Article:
Have we reached peak social media?

Have we reached peak social media?

Experts are constantly worrying about peak oil, peak water, peak everything. And in some circumstances, their concerns may be correct. The earth does have finite resources... but some how we keep finding just a little bit more. But what about peak social media? Have we reached it?

A collective sigh most likely erupted from social media professionals. They’re probably shaking their heads and murmuring “of course not.” But it’s not existing or potential “new” social media customers I’m debating. Sure, there are millions of businesses that aren’t doing social yet. What I’m talking about is the audience.

Social Media Deafness

Back in the day....text ads on google search worked wonderfully. Then banner ads came along (with animation and flash) and they worked great too. Many early adopters, regardless of the company size, did wonderfully well with both types of online advertising. They spent very little and made a lot. But then.... it got crowded. The costs increased and ROI became crucial and much more difficult.

But even worse, people stopped looking at ads and even started blocking them. Online ad blindness is documented. It’s why ads became more and more obnoxious - so they had a chance at capturing attention. Now people simply don’t see most of them - we’re blind to online ads.

But what about social media?

You hear stories from early adopters that are similar to California Gold Rush. Small investments paid big dividends. But once again - the market is getting crowded. And it’s tougher and tougher to be noticed and looked at. Not impossible, but the lofty stories of the early adopter successes are less and less likely to be repeated. Now it takes a lot of effort to participate socially and to attain notoriety and convert that into sales. Why? The social media din has exploded exponentially....and people are starting to tune out.

No they’re not completely disconnecting. People are just getting a lot better at filtering out the noise on social media. And it’s happening just around the time Facebook and Twitter and others are making aggressive pushes to monetize their streams. By injecting advertising into personal social streams - they’re only adding to the clutter. And simultaneously, and unintentionally quickening social marketing deafness.

Look at the Facebook news feed change

Larger photos, more emphasis on visuals, and the opportunity to deploy “graphics and video ads”. They’re trying to navigate the fickleness that is the social media audience and potential consumers. But why? Obviously to negate the increasing ad blindness that’s growing - and which is inherent on mobile. Advertisers won’t spend if they’re not seeing returns. Anecdotal evidence suggests they aren’t seeing the big returns. And so many are cutting back social media ad buys and are instead cultivating content and utilizing other creative brand building solutions that can be shared socially - among friends - just like social media was intended to work.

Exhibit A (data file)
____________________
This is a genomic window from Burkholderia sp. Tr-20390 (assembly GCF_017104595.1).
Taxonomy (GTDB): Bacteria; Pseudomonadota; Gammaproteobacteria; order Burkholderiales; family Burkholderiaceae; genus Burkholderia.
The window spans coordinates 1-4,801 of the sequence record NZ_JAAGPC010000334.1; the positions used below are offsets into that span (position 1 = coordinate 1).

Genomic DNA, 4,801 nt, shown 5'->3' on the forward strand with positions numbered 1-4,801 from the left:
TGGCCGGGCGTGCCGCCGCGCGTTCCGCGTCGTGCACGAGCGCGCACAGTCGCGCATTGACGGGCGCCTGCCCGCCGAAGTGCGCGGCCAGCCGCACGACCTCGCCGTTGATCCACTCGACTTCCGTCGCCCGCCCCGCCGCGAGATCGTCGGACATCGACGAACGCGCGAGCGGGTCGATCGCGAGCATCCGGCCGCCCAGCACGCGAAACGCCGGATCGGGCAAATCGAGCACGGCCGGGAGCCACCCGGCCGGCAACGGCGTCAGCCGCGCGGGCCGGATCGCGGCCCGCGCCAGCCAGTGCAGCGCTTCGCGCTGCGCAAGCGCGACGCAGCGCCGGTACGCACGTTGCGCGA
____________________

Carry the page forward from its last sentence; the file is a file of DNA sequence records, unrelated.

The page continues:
But of course sharing content freely for free doesn’t help Facebook and Twitter grow revenue and satisfy shareholders and investors. That takes ad dollars (or other revenue sources). Why else would Facebook be throttling shared content - unless you pay to promote it? I suspect the ad dollars weren’t sufficient and they’re trying to stifle big companies from sharing for free and instead get them to pony up some dollars - to buy ads or to “promote” their content - that only a short while ago they got for free.

But back to the social media consumer

While the big social media companies are trying to figure out strategies to monetize things - they’re also finding that consumers are fickle and easily bored. Recently articles have covered how many Facebookers have taken breaks from the network. Others have reported how young people eschew the “old guard” for new or less popular networks.

Growth for many established social networking leaders is now strongest in emerging markets. While at the same time there seems to be a slowing or defection occurring in developed countries. It’s a trend that probably keeps the top brass up at night at Facebook and Twitter wondering, have they hit their own peaks?

Have their existing users hit peak social media?

Admittedly for the last few years it’s been very cool to reconnect with old friends and to keep in touch with current ones. But has this run it’s course? How many friends can you actively engage with let alone follow? And as “status updates” are will only become more difficult. Or as your Twitter list grows you have less of a chance to see that “tweet” from your friend. Likewise as social media tools burgeoned marketers gained the ability to fill multiple feeds up with content - spurred on by the fervor for content marketing.

So have we reached peak social media? I’m not really sure. I’m still sharing and posting status updates - but it’s part of my livelihood - so perhaps I’m biased. And I’m not sure “we” normally recognize we’ve hit peak anything until the scarcity really kicks in. As social media vies for our precious attention spans humans will eventually hit an upper limit of how much we can process - and once we peak we start to slowly tune out.

So have you reached peak social? Have we all? What do you think?

Mar 08, 2013

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There are 1 comments for this entry. Leave a comment below »

Based on Alexa traffic stats and Facebook revenue numbers, we hit "peak social" in mid-2012. Since then, Facebook has been pulling a Myspace, cramming pages with ads and hoping they don't lose customers too fast. It's not working.

It's not working for Twitter either.

John Nagle
Jul 29, 2013

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